President Trump holds roundtable meeting with black Americans, following George Floyd's death
The president touted his administration's record during the meeting
The Facts Inside Our Reporter’s Notebook
President Trump held a White House meeting Wednesday with leaders of the black community to discuss such issues as race relations, economic prosperity and police reform, following the death of George Floyd.
The roundtable meeting comes at a critical time in Trump's reelection bid – trailing in most polls to challenger Joe Biden, a Democrat popular among black voters, and amid criticism for how he's handled the nationwide protests following Floyd's May 25 death after a police arrest in Minneapolis.
"When you look at the economics, when you look at how well the black community's been doing under this administration, nobody's done anything like we've done," said Trump, as congressional lawmakers draft and unveil police reform legislation ahead of a White House plan purportedly due out in the coming days.
Some of the people in attendance on Wednesday included Wayne Dupree, a conservative who hosts the eponymously titled "Wayne Dupree Show" and Pastor Darrell Scott, the chairman of Urban Revitalization Coalition Inc.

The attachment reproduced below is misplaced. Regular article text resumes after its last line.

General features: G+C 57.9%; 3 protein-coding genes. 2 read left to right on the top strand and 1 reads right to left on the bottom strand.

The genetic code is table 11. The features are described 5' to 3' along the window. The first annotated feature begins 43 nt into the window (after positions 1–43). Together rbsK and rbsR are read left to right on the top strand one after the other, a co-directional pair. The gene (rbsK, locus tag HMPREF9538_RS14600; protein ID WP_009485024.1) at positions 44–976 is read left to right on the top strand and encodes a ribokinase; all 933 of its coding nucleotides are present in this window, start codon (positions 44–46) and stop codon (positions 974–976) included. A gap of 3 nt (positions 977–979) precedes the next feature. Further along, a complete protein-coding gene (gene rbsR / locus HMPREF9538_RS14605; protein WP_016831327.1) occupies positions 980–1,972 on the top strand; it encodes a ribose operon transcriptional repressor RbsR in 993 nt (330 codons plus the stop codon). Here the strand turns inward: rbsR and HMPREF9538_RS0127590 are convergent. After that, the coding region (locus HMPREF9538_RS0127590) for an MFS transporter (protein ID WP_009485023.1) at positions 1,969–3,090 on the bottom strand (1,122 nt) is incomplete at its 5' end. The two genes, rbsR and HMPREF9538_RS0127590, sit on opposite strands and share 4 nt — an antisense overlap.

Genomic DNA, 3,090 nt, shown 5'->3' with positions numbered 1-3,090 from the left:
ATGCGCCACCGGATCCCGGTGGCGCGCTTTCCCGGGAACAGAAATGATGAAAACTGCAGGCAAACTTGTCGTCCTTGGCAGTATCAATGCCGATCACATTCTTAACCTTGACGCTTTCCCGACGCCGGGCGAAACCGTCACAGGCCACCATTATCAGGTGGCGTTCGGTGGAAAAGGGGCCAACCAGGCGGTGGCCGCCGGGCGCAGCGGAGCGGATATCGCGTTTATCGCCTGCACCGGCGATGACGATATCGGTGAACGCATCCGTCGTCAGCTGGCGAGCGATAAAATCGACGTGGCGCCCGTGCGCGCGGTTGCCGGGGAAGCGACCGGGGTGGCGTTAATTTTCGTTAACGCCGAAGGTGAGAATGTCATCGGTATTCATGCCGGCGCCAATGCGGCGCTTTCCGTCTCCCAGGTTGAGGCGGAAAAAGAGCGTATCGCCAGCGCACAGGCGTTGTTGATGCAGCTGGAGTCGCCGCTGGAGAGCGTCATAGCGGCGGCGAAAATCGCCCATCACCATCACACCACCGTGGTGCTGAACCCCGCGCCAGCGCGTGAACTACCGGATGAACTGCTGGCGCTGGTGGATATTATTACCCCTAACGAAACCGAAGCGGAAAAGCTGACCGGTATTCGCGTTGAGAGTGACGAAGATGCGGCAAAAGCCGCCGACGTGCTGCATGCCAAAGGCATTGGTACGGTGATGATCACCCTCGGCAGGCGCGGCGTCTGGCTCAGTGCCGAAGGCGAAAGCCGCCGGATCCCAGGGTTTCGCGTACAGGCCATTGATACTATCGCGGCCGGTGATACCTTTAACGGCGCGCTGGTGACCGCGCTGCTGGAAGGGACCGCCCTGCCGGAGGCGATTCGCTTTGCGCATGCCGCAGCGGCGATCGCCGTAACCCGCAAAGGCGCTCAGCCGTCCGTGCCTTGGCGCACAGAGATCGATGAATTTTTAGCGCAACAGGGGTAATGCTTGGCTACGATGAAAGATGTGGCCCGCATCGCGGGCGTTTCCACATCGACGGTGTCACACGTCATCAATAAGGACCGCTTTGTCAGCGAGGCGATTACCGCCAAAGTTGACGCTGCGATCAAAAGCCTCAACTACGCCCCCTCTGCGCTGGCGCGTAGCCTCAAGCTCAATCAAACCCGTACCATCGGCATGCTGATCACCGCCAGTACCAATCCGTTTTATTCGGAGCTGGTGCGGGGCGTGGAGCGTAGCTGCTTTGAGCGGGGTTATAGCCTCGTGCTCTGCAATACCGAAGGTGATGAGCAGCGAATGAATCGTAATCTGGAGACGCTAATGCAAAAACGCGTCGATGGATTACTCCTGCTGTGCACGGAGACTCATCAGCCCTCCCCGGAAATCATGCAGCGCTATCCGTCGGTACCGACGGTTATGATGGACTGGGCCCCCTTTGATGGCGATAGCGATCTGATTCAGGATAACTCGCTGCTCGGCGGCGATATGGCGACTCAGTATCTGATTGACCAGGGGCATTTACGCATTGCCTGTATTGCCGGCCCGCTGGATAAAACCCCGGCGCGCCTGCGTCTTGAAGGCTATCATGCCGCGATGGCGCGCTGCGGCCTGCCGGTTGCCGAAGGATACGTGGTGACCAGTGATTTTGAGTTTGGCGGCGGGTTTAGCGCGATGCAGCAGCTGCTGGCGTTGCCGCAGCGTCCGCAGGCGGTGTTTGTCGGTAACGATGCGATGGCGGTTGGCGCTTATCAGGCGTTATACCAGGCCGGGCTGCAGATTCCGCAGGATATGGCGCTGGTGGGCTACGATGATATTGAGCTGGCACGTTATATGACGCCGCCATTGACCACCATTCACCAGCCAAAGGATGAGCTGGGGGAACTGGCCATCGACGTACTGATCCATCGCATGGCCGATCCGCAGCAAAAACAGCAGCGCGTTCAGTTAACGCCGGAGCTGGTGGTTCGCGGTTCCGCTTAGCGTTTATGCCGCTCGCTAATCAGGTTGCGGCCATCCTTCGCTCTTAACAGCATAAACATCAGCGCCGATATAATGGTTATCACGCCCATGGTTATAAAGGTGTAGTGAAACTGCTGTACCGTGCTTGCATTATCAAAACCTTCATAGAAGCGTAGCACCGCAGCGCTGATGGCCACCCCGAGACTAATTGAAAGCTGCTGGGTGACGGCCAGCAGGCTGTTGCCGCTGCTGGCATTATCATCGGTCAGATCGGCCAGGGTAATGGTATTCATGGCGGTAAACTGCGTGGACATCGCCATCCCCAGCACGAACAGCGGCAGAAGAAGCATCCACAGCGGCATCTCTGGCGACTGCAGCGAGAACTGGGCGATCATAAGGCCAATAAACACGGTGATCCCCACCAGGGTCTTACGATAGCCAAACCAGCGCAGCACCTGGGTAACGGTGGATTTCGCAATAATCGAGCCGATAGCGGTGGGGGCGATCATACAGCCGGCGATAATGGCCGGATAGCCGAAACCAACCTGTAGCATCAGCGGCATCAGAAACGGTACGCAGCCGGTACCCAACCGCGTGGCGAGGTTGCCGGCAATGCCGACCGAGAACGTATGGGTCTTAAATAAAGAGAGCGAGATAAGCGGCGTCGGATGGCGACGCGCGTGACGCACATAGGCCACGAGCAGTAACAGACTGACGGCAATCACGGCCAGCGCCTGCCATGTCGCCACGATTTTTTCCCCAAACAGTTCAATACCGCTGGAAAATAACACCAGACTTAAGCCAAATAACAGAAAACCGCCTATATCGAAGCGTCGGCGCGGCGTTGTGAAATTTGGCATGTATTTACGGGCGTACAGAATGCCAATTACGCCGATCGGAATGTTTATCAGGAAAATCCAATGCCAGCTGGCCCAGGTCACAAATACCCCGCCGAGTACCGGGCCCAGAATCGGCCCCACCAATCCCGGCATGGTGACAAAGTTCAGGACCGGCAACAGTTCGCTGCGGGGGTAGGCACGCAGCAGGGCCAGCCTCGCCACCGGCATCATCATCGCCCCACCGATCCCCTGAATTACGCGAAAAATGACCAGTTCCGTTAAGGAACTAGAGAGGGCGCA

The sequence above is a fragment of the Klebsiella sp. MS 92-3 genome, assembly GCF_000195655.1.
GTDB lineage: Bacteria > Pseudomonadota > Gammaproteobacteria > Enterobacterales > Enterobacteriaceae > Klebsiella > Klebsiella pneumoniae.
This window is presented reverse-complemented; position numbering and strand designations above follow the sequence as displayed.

Dupree described President Trump as a "natural leader" and said that he had "supported him ever since he decided to run for president."
"I'm glad that he has changed things here in D.C.," Dupree said.
The topics of race and safety emerged as key vote issues following Floyd's death.
Trump has in recent days touted his administration's record on issues such as criminal justice reform, opportunity zones and economic conditions for black Americans.
"In 3 1/2 years, I’ve done much more for our black population than Joe Biden has done in 43 years. Actually, he set them back big time with his Crime Bill, which he doesn’t even remember," he tweeted last week. "I’ve done more for Black Americans, in fact, than any President in U.S. history, with the possible exception of another Republican President, the late, great, Abraham Lincoln."